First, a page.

Recent statements from Beijing make clear that leaders intend to push forward with financial-market reform by liberalizing interest rates and allowing easier cross-border capital flows as China internationalizes its currency. Many observers are cheering because this is exactly what foreigners and not a few local economists have urged Beijing to do for years now. But it isn't clear that these policies are right for China at this time, and the wrong reform steps now could further distort financial markets that are already badly distorted.

To see why, first grapple with the question of what interest rates should be right now. The consensus holds that deposit rates are too low, and that this acts as a form of subsidy for borrowers who can enjoy lower lending rates while suppressing consumption by households who have to save more of their income in light of low returns. Beijing has already liberalized lending rates, and central bank Governor Zhou Xiaochuan said this month that deposit rates will be liberalized in a year or two, with rates likely rising as a result.

Yukon Huang
Huang is a senior fellow in the Carnegie Asia Program, where his research focuses on China’s economy and its regional and global impact.
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But the cap on deposit rates is currently set at 3.3%, already high compared with nearby economies such as Hong Kong, Singapore or Tokyo, where deposit rates are around 0.2%. The difference is even more striking after accounting for inflation. Most major economies have negative real deposit rates, while China's are positive. On top of that, the yuan is expected to appreciate against the dollar and other major currencies, bolstering real returns further still. The real return on Chinese savings is as much as five percentage points higher than that available in the United States.

Despite this differential, reformers see much evidence that formal deposit rates would rise if Beijing let them—from periodic surges in interbank lending rates (suggesting a cash shortage that would prompt banks to offer depositors higher rates) to the high rates offered by Alibaba to Internet deposit customers and by shadow-banking outfits via wealth management products.

Critics also suggest that mortgage rates are too low and that this is driving a property bubble that wouldn't exist if banks had to pay depositors more for capital and therefore charge higher mortgage rates. In this view, property price increases of three to five times over the past decade clearly are excessive and reflect financial distortion.

It is probably true that deposit rates will rise on liberalization, but that has more to do with distortions in the financial system than with how a freely functioning financial market would price capital. One factor is the privileged access of certain banks to household savings deposits. The major state commercial banks have the advantage of being able to draw on a large deposit base because of their implicit sovereign guarantees, which are valued by households looking for safety. Smaller private banks and other financial agents rely more on the interbank market and informal sources for lendable funds. They are willing to pay more to savers because they are often engaged in shadow banking, offering higher but riskier returns.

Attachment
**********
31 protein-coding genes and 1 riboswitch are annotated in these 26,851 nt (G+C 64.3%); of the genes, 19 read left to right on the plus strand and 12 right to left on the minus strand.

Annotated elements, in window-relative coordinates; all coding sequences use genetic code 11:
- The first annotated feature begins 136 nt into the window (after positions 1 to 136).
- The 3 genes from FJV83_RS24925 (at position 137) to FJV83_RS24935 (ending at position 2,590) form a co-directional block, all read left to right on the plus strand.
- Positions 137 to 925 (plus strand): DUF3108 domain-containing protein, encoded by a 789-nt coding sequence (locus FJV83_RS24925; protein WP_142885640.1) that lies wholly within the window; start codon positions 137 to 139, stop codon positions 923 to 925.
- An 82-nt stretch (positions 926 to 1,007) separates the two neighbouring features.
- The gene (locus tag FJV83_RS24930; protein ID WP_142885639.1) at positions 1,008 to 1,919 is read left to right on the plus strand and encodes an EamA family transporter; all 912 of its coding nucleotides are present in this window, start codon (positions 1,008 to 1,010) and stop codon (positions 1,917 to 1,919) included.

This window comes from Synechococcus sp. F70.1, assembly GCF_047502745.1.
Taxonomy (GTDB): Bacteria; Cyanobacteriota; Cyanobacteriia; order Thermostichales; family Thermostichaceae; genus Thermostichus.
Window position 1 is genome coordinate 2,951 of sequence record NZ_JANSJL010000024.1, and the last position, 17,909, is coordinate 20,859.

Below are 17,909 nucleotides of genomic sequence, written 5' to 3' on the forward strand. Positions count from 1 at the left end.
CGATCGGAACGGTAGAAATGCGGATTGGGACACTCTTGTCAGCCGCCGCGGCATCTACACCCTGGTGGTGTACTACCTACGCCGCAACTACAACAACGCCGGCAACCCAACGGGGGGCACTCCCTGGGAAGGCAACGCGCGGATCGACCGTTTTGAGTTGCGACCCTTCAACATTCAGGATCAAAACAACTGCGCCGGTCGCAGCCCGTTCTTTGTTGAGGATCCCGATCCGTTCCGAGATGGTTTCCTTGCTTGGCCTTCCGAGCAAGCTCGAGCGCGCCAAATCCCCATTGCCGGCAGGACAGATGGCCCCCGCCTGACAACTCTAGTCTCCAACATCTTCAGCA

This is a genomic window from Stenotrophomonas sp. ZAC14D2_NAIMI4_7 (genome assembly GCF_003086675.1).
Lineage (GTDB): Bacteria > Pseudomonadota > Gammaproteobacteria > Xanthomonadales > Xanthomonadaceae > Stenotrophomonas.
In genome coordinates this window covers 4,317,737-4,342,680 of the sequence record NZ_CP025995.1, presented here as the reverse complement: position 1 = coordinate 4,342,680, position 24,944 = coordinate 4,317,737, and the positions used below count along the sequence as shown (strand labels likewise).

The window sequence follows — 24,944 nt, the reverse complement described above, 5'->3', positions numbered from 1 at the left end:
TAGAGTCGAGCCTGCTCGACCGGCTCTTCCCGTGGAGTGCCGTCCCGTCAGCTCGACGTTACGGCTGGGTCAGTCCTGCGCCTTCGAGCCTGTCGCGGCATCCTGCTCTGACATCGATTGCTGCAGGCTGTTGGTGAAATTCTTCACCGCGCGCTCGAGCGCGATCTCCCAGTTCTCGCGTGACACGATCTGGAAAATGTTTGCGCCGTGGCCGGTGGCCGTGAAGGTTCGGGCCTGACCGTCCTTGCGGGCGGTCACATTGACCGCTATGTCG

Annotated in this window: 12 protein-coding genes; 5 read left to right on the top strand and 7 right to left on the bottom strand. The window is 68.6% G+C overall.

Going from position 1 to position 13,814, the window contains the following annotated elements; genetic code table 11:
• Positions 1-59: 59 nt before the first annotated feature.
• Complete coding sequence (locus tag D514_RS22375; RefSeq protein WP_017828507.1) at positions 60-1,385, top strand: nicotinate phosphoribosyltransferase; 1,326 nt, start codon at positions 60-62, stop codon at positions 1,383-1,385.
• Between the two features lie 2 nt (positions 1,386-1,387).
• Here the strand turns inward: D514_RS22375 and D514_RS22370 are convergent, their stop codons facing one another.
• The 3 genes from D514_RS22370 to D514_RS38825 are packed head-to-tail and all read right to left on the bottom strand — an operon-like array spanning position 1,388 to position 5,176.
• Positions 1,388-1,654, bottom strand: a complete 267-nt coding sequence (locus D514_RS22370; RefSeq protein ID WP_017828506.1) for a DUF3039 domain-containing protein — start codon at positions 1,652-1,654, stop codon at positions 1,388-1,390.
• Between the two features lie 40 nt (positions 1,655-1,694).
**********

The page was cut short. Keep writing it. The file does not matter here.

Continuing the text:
Meanwhile, whatever else is fueling the property market, it probably isn't too-low mortgage rates, which at around 7% are significantly higher than comparable rates in Asia or America. A more likely explanation for rising prices is that a private housing market that didn't exist at all in China until the middle of the last decade is still finding its sea legs. Sure enough, housing affordability has been improving and the supply and demand dynamics have been moving in the right direction.

It is dangerous to overstate the possible benefits of rate liberalization leading to higher deposit rates. The argument that higher rates would curb the more egregious lending practices is weakened by governance and institutional limitations peculiar to China's financial system. Because so many transactions involve state-owned entities lending to state-owned entities, accountability is blurred and conflicts of interest are intensified. This makes the signaling effect of higher rates less effective.

Moreover, a rise in deposit rates would have some undesirable consequences. It would worsen the already serious debt-servicing problem of firms and many local governments, as banks would need to demand higher rates on new loans used to roll over old ones. If current interest levels already are indeed too high, then higher debt-servicing burdens could unnecessarily jeopardize the solvency of otherwise viable firms and investments in a longer-term efficiency sense.

Further increases in deposit rates would also encourage even more investors to pour into China seeking higher returns for their savings. The more creditworthy Chinese borrowers would borrow abroad at lower rates than available domestically, buoyed by limited downside exchange risks. In fact, interest-rate arbitrage is already occurring as Chinese companies use their overseas affiliates to gain access to cheaper external funds, while households and companies in Hong Kong are finding ways to park their yuan holdings into higher-paying accounts on the mainland. This will pressure interest rates eventually to fall to the levels seen in the other major global markets.

None of this is to suggest that Beijing should never liberalize deposit rates. But if the goal is to create a financial system capable of correctly pricing capital, policy makers need to tackle other problems first. Tightening regulation of shadow banking and clarifying the role of implicit sovereign guarantees in the operations of state-linked entities would be good places to start.

This article originally appeared in the Wall Street Journal.